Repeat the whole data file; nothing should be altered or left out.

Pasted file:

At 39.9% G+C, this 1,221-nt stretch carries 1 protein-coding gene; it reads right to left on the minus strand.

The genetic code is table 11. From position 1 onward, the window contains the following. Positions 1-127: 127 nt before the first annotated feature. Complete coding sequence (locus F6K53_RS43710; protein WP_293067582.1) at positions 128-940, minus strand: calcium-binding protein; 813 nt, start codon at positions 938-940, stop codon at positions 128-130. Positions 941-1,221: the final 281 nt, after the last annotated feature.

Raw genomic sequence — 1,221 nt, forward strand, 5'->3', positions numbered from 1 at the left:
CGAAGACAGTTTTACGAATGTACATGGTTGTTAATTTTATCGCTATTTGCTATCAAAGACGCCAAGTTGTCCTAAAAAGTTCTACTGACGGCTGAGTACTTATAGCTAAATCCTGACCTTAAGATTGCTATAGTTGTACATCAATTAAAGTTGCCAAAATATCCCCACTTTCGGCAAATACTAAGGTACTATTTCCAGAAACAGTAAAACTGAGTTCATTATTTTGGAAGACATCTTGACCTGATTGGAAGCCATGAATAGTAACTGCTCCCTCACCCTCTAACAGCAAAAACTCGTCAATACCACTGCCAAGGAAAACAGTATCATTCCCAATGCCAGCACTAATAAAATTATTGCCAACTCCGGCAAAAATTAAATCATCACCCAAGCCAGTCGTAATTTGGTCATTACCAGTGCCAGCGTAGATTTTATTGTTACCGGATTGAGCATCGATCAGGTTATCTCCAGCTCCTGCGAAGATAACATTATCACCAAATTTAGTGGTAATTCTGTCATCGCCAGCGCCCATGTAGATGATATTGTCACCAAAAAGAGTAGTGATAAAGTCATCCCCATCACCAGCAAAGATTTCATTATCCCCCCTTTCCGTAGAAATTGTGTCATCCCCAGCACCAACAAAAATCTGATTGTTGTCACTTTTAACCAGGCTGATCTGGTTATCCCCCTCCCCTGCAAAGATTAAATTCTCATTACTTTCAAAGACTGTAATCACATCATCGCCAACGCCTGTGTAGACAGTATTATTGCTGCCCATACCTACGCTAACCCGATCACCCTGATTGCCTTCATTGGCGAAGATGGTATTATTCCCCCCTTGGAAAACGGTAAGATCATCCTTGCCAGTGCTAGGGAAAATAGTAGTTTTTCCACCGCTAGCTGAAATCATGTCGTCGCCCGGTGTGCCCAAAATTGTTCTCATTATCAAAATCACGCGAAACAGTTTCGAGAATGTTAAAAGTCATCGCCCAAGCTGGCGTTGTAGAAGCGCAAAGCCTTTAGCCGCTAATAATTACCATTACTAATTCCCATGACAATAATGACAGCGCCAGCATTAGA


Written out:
At 39.9% G+C, this 1,221-nt stretch carries 1 protein-coding gene; it reads right to left on the minus strand.

The genetic code is table 11. From position 1 onward, the window contains the following. Positions 1-127: 127 nt before the first annotated feature. Complete coding sequence (locus F6K53_RS43710; protein WP_293067582.1) at positions 128-940, minus strand: calcium-binding protein; 813 nt, start codon at positions 938-940, stop codon at positions 128-130. Positions 941-1,221: the final 281 nt, after the last annotated feature.

Raw genomic sequence — 1,221 nt, forward strand, 5'->3', positions numbered from 1 at the left:
CGAAGACAGTTTTACGAATGTACATGGTTGTTAATTTTATCGCTATTTGCTATCAAAGACGCCAAGTTGTCCTAAAAAGTTCTACTGACGGCTGAGTACTTATAGCTAAATCCTGACCTTAAGATTGCTATAGTTGTACATCAATTAAAGTTGCCAAAATATCCCCACTTTCGGCAAATACTAAGGTACTATTTCCAGAAACAGTAAAACTGAGTTCATTATTTTGGAAGACATCTTGACCTGATTGGAAGCCATGAATAGTAACTGCTCCCTCACCCTCTAACAGCAAAAACTCGTCAATACCACTGCCAAGGAAAACAGTATCATTCCCAATGCCAGCACTAATAAAATTATTGCCAACTCCGGCAAAAATTAAATCATCACCCAAGCCAGTCGTAATTTGGTCATTACCAGTGCCAGCGTAGATTTTATTGTTACCGGATTGAGCATCGATCAGGTTATCTCCAGCTCCTGCGAAGATAACATTATCACCAAATTTAGTGGTAATTCTGTCATCGCCAGCGCCCATGTAGATGATATTGTCACCAAAAAGAGTAGTGATAAAGTCATCCCCATCACCAGCAAAGATTTCATTATCCCCCCTTTCCGTAGAAATTGTGTCATCCCCAGCACCAACAAAAATCTGATTGTTGTCACTTTTAACCAGGCTGATCTGGTTATCCCCCTCCCCTGCAAAGATTAAATTCTCATTACTTTCAAAGACTGTAATCACATCATCGCCAACGCCTGTGTAGACAGTATTATTGCTGCCCATACCTACGCTAACCCGATCACCCTGATTGCCTTCATTGGCGAAGATGGTATTATTCCCCCCTTGGAAAACGGTAAGATCATCCTTGCCAGTGCTAGGGAAAATAGTAGTTTTTCCACCGCTAGCTGAAATCATGTCGTCGCCCGGTGTGCCCAAAATTGTTCTCATTATCAAAATCACGCGAAACAGTTTCGAGAATGTTAAAAGTCATCGCCCAAGCTGGCGTTGTAGAAGCGCAAAGCCTTTAGCCGCTAATAATTACCATTACTAATTCCCATGACAATAATGACAGCGCCAGCATTAGA